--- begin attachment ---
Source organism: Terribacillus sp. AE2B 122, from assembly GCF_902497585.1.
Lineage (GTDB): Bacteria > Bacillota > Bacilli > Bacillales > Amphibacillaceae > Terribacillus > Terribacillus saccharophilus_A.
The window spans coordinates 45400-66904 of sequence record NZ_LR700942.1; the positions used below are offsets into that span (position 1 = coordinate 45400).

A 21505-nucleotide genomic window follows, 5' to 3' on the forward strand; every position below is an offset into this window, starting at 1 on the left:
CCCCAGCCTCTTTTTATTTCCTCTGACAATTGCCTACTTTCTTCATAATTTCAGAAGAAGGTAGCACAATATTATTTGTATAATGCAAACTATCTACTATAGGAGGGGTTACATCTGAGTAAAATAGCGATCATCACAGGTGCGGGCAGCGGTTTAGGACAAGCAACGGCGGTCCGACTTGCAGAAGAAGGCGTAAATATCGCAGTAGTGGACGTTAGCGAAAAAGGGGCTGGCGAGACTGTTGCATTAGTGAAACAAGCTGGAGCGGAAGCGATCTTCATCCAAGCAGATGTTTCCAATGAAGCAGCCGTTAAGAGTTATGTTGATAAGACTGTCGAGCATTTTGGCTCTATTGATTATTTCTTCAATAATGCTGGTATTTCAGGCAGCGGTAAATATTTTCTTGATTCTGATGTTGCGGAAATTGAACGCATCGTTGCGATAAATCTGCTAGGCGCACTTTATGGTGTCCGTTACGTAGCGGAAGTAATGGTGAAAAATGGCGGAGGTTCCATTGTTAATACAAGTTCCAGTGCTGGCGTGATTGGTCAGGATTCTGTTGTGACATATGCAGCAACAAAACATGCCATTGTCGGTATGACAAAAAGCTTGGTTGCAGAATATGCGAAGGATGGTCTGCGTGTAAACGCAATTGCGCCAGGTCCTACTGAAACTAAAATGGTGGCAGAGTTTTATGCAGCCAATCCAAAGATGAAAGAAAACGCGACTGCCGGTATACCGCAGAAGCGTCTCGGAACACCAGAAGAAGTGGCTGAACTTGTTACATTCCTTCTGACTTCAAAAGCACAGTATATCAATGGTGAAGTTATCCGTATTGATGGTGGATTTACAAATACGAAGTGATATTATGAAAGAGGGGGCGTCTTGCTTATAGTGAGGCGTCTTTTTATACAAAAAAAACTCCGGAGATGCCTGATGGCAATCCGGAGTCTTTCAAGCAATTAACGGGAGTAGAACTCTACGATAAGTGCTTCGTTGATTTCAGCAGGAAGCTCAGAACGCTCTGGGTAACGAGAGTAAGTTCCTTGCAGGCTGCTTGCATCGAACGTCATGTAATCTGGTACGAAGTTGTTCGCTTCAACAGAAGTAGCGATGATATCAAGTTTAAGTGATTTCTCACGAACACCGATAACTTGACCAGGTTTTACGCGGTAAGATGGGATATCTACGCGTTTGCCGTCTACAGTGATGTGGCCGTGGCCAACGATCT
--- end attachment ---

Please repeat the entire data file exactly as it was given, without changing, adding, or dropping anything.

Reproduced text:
Source organism: Terribacillus sp. AE2B 122, from assembly GCF_902497585.1.
Lineage (GTDB): Bacteria > Bacillota > Bacilli > Bacillales > Amphibacillaceae > Terribacillus > Terribacillus saccharophilus_A.
The window spans coordinates 45400-66904 of sequence record NZ_LR700942.1; the positions used below are offsets into that span (position 1 = coordinate 45400).

A 21505-nucleotide genomic window follows, 5' to 3' on the forward strand; every position below is an offset into this window, starting at 1 on the left:
CCCCAGCCTCTTTTTATTTCCTCTGACAATTGCCTACTTTCTTCATAATTTCAGAAGAAGGTAGCACAATATTATTTGTATAATGCAAACTATCTACTATAGGAGGGGTTACATCTGAGTAAAATAGCGATCATCACAGGTGCGGGCAGCGGTTTAGGACAAGCAACGGCGGTCCGACTTGCAGAAGAAGGCGTAAATATCGCAGTAGTGGACGTTAGCGAAAAAGGGGCTGGCGAGACTGTTGCATTAGTGAAACAAGCTGGAGCGGAAGCGATCTTCATCCAAGCAGATGTTTCCAATGAAGCAGCCGTTAAGAGTTATGTTGATAAGACTGTCGAGCATTTTGGCTCTATTGATTATTTCTTCAATAATGCTGGTATTTCAGGCAGCGGTAAATATTTTCTTGATTCTGATGTTGCGGAAATTGAACGCATCGTTGCGATAAATCTGCTAGGCGCACTTTATGGTGTCCGTTACGTAGCGGAAGTAATGGTGAAAAATGGCGGAGGTTCCATTGTTAATACAAGTTCCAGTGCTGGCGTGATTGGTCAGGATTCTGTTGTGACATATGCAGCAACAAAACATGCCATTGTCGGTATGACAAAAAGCTTGGTTGCAGAATATGCGAAGGATGGTCTGCGTGTAAACGCAATTGCGCCAGGTCCTACTGAAACTAAAATGGTGGCAGAGTTTTATGCAGCCAATCCAAAGATGAAAGAAAACGCGACTGCCGGTATACCGCAGAAGCGTCTCGGAACACCAGAAGAAGTGGCTGAACTTGTTACATTCCTTCTGACTTCAAAAGCACAGTATATCAATGGTGAAGTTATCCGTATTGATGGTGGATTTACAAATACGAAGTGATATTATGAAAGAGGGGGCGTCTTGCTTATAGTGAGGCGTCTTTTTATACAAAAAAAACTCCGGAGATGCCTGATGGCAATCCGGAGTCTTTCAAGCAATTAACGGGAGTAGAACTCTACGATAAGTGCTTCGTTGATTTCAGCAGGAAGCTCAGAACGCTCTGGGTAACGAGAGTAAGTTCCTTGCAGGCTGCTTGCATCGAACGTCATGTAATCTGGTACGAAGTTGTTCGCTTCAACAGAAGTAGCGATGATATCAAGTTTAAGTGATTTCTCACGAACACCGATAACTTGACCAGGTTTTACGCGGTAAGATGGGATATCTACGCGTTTGCCGTCTACAGTGATGTGGCCGTGGCCAACGATCT